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Five top trifles

5 of our tastiest trifle recipes

by Great British Chefs 26 September 2017

Trifle is due a comeback, after being relegated into retro pudding territory. Create layer upon layer of sweet flavour by following one of our favourite trifle recipes.

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What at first sounds like a dessert a child would invent – some sponge fingers, lots of jelly or jam with custard poured all over it – is in fact one of the UK’s most underrated sweets. Trifle, along with lava lamps, flares and prawn cocktail, may be the most retro thing ever, but when it’s done right it really is delicious. The trick is to stop the sponge at the bottom getting too soggy, ensuring the jelly or jam has just the right amount of sweetness and that your custard has plenty of vanilla flavour and is thick enough to create a stable layer on which you can pipe cream, scatter nuts or dust with icing sugar.

Any good chef should know how to balance the different aspects of a trifle. Of course, many of them will play around with flavours, add their own little spin or turn the trifle completely on its head and produce something totally new. Here are five of our favourites, from some of the best chefs in the UK.

1. Rhubarb trifle

How do you make a trifle even more retro? Flavour it with rhubarb and custard, that’s how. With bright pink stalks of rhubarb poached in syrup, a classic bright yellow custard (with the seeds of a vanilla pod thrown in for a fantastic flavour) and a boozy syllabub cream on top, this is a world away from the classic jelly-based pud. The sponge fingers at the bottom are soaked in sherry and lime juice, while the biscuits and nuts on top add a pleasing crunch.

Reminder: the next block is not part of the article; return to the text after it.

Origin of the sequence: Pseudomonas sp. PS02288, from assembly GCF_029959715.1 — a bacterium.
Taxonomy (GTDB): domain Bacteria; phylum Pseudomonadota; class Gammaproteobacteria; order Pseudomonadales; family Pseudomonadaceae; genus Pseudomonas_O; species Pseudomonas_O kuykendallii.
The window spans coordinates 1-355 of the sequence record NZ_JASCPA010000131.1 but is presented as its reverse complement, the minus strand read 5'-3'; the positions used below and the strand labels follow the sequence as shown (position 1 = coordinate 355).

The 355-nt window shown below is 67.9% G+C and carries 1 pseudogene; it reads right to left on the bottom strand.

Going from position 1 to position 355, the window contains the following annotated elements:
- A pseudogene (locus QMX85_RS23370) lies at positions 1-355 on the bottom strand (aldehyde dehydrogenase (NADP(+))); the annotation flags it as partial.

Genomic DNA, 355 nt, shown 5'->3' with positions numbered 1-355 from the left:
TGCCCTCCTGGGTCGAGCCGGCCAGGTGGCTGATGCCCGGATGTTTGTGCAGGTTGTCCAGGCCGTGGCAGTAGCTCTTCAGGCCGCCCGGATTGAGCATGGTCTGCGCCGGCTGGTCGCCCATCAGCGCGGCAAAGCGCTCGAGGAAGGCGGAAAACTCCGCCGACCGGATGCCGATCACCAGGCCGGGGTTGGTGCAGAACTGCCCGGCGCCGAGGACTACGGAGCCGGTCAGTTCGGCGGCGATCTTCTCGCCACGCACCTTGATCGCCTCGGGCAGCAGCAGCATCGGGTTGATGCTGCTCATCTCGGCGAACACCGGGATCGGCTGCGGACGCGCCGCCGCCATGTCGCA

2. Blackberry trifle and pistachio sponge

A great dessert to serve when blackberries are in season, Simon Hulstone’s upmarket twist on a trifle includes a homemade blackberry jelly with plenty of tang. The sponge on the bottom is made from scratch and given a nice green hue thanks to a few teaspoons of tasty pistachio paste, and the whole thing is finished off with some simple whipped cream. Sprinkle over a few crushed nuts before serving for an attractive finish.

3. Mandarin and sake trifle

Now for something completely different – an English pudding by way of Japan. Victoria Glass uses exotic mandarin and a hefty glug of sake to flavour her trifle, certainly bringing the classic into the modern day. A simple sponge is flavoured with mandarin zest, before being topped with mandarin and sake jelly and then a mandarin-infused custard. It’s fruity, light and very grown up.

4. English trifle with a sorbet of Norfolk raspberries and sugared nuts

Galton Blackiston knows a classic trifle can be hard to beat, so sticks with the classic raspberry jelly, Marsala wine-soaked sponge and thick English custard. The sorbet on the side is made with raspberries grown in Norfolk (Galton’s own county) and there’s a clutch of sugared nuts perched on top of each trifle to finish it off.

5. Lord Mayor's trifle

Chocolate, coconut and vanilla – a trio of flavours that always go well together. Perhaps that’s why Marcus Wareing chose them to star in his very own trifle recipe, made completely from scratch. The vanilla custard is set with gelatine, the sponge is flavoured with dessicated coconut and the jelly is full of dark chocolate, while the piped cream on top is half crème fraiche, resulting in a slightly lighter finish.

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